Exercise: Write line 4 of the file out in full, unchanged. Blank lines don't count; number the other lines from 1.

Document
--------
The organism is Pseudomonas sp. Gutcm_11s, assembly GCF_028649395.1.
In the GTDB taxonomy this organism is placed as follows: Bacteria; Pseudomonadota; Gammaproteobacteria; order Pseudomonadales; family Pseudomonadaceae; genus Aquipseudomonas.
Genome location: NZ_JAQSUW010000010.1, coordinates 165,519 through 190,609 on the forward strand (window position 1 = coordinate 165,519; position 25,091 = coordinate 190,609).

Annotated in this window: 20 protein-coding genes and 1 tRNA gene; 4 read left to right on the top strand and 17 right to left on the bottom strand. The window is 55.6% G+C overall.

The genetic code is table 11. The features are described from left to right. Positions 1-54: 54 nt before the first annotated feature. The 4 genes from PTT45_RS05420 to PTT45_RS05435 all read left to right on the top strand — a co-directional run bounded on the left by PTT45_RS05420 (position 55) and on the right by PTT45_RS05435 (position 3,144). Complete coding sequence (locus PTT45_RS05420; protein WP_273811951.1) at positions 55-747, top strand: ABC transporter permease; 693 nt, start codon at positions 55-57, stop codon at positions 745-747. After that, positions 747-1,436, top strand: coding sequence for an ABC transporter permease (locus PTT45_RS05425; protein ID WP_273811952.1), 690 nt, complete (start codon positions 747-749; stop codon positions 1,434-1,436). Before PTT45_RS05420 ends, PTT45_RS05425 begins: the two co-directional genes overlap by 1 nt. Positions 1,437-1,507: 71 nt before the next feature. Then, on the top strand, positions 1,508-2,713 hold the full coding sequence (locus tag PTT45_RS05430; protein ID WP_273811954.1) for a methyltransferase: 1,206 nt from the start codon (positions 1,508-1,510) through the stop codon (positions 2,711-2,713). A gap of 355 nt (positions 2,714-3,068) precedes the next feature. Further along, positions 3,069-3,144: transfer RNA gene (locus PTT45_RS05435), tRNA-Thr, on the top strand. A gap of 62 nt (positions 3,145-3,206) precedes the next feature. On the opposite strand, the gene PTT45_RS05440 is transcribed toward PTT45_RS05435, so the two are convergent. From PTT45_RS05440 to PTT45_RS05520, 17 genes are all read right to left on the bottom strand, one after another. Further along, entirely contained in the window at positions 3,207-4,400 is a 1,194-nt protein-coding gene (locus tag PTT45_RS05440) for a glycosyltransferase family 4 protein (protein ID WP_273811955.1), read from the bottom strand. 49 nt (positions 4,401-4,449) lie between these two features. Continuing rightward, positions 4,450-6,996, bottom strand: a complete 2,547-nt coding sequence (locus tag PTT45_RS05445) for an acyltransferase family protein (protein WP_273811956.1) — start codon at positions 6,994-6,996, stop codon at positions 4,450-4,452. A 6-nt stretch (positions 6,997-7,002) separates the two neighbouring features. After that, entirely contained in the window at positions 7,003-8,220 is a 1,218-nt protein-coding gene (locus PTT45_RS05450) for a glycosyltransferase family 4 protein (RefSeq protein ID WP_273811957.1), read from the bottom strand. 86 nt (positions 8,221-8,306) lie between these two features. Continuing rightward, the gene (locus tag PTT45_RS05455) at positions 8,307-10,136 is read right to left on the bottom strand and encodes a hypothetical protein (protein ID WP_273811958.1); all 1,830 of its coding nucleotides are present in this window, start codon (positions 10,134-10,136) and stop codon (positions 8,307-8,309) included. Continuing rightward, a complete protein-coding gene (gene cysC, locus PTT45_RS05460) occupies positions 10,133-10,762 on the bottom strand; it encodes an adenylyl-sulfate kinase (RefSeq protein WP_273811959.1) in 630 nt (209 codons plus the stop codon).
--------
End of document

Annotated in this window: 20 protein-coding genes and 1 tRNA gene; 4 read left to right on the top strand and 17 right to left on the bottom strand. The window is 55.6% G+C overall.